Last remaining suspect in Kim Jong Nam murder released from prison

Kuala Lumpur - By Zubaidah Jalil - The second suspect accused of murdering the half-brother of North Korean leader Kim Jong Un has been released from prison, leaving no further suspects facing legal action for the crime.

Vietnamese national Doan Thi Huong left Kajang Women's Prison around 7:20 am Friday (2320 GMT Thursday), her defence lawyer Hisyam Teh told dpa.

"She has been released (and) will be flying off to Hanoi this evening," Teh added.

The 30-year-old, along with Indonesian national Siti Aisyah, had been accused of smearing the deadly VX nerve agent on Kim Jong Nam's face at a Kuala Lumpur airport in 2015, in a brazenly executed assassination. 
Huong had been sentenced to three years and four months in prison after pleading guilty on April 1 to "causing injury" by "employing dangerous means," after prosecutors agreed to reduce the original murder charge. 
But she was released Friday as the sentence was backdated from the time of her arrest in February 2017, and after usual sentence reductions.
The plea deal allowed Huong to escape the death penalty, which is still mandatory for murder under Malaysian law.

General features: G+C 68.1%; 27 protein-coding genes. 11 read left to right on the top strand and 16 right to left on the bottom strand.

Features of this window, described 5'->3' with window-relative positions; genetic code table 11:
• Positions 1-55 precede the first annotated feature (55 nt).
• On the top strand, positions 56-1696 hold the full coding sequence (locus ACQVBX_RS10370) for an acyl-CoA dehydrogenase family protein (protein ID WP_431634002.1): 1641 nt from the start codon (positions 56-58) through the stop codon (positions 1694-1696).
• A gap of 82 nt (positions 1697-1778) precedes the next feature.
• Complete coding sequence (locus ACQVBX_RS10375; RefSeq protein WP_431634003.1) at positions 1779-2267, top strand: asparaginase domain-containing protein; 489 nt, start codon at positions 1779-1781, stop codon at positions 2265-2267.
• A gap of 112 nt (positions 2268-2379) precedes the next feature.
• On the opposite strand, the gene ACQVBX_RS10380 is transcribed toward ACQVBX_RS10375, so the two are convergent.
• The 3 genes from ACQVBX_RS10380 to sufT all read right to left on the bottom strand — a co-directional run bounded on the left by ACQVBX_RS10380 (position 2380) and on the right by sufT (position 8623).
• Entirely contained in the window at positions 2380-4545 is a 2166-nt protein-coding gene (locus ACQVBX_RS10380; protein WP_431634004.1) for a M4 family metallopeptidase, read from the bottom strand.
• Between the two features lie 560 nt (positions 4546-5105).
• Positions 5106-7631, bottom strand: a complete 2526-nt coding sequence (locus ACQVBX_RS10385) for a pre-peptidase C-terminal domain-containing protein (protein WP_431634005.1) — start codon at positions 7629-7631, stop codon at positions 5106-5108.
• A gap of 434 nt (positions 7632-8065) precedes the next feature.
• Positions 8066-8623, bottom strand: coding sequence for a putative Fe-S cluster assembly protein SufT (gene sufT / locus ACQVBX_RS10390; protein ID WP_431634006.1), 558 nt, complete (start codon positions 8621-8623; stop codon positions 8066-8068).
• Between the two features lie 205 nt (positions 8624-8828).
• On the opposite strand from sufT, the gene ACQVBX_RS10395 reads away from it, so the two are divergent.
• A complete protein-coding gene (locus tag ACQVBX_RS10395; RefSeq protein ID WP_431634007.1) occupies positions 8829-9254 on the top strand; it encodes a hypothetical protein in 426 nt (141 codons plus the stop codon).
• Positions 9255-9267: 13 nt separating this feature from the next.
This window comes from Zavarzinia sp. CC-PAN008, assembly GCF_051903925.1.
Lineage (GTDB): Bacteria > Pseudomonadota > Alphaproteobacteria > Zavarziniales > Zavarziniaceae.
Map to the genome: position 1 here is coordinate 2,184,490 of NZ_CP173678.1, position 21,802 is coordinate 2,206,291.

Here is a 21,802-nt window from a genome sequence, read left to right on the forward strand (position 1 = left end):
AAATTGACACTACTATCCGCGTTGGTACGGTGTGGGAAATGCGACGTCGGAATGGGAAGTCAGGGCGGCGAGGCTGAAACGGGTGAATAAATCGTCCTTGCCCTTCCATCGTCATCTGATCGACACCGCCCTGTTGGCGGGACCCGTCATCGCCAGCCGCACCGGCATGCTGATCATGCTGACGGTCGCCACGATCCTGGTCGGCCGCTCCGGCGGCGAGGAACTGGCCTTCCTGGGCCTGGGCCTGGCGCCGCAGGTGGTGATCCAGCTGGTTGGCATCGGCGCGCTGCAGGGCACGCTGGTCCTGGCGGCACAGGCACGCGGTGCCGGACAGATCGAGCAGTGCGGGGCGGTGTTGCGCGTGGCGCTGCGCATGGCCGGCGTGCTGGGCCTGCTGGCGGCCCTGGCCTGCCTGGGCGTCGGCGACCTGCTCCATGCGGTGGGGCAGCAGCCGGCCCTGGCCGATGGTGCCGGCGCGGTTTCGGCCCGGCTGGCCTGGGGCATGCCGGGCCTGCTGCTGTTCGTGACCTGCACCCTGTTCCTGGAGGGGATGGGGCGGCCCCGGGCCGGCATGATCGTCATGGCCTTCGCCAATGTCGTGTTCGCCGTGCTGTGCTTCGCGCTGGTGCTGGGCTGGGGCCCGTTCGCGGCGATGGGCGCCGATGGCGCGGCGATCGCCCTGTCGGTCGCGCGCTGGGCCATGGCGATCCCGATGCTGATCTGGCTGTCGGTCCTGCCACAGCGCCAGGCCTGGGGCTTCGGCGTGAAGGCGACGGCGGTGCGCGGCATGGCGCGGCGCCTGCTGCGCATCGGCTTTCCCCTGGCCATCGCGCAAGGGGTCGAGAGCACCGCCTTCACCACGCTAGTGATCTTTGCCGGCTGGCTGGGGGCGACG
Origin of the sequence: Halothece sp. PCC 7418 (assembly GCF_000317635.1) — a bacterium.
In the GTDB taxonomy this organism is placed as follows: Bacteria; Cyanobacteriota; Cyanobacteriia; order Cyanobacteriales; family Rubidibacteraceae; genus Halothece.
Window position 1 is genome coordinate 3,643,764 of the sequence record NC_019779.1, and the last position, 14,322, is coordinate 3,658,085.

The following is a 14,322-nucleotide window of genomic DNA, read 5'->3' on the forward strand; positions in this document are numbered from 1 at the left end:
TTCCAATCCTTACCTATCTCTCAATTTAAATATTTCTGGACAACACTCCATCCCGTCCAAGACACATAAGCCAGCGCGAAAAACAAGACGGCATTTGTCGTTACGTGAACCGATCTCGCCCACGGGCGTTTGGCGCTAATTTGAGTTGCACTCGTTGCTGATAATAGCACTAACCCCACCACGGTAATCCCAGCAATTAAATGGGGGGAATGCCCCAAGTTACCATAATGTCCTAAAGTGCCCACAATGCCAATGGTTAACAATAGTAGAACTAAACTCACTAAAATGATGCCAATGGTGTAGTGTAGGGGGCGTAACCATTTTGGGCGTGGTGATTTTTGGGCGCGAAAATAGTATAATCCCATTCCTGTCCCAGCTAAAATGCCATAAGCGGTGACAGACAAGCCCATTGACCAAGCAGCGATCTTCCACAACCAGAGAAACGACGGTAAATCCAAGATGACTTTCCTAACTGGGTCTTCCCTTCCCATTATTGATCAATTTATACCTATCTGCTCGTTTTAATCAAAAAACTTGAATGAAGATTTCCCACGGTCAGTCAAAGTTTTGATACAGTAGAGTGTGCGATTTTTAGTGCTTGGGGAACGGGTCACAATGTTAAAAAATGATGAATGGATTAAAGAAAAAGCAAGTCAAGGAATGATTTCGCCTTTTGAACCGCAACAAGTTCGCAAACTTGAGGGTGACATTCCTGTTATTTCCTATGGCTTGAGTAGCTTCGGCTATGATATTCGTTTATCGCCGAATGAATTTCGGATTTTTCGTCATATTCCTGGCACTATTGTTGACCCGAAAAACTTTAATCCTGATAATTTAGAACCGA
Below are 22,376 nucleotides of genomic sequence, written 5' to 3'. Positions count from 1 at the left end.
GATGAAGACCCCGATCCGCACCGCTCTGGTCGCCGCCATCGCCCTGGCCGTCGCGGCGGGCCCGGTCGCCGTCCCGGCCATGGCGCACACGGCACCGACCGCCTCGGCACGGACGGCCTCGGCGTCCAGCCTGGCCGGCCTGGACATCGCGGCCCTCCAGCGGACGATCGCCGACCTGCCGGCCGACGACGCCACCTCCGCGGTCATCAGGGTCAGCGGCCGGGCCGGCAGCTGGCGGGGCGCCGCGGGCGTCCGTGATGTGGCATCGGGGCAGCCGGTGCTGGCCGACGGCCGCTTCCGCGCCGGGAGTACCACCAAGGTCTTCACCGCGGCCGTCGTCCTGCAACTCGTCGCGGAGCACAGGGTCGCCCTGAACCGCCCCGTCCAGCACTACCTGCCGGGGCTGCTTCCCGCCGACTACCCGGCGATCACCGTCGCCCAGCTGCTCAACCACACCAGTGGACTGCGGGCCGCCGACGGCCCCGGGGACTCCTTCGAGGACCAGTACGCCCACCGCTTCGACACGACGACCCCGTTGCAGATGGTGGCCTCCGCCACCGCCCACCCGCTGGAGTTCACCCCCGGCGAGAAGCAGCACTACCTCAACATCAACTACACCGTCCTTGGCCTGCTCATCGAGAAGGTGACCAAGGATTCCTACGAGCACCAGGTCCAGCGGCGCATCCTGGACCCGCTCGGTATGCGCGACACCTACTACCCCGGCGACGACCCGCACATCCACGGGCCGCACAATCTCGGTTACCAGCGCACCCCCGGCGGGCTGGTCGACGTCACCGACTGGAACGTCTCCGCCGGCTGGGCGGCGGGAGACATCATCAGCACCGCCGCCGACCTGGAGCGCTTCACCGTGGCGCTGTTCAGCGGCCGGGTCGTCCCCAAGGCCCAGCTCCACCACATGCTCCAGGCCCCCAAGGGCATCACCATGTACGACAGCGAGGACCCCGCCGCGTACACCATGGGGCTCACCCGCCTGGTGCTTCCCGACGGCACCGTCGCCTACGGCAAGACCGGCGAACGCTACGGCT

Prosecutors gave Siti Aisyah, 26, a discharge not amounting to an acquittal on March 11. She has since returned to Indonesia.
The case represents a sharp turnaround for the prosecutors, who argued during the lengthy trial that the women were trained assassins who were aware of the toxicity of the substances they were handling. 
A judge had also ruled in August 2018 that there was sufficient evidence that the two women had engaged in a "well-planned conspiracy."
Both women consistently maintained their innocence, claiming that they believed they were merely taking part in a prank that was being filmed for a reality TV show and that they were tricked by North Korean handlers. 
Four North Korean suspects still remain at large after having fled Malaysia shortly after the attack. 
South Korea has accused Pyongyang of being the masterminds behind the assassination, as the victim was once considered heir-apparent to the North Korean political throne, before falling out of favour with the dynastic family. North Korea has vehemently denied the allegation. 
Huong is expected to fly back home at 4 pm Friday. 

Friday, May 3rd 2019
By Zubaidah Jalil

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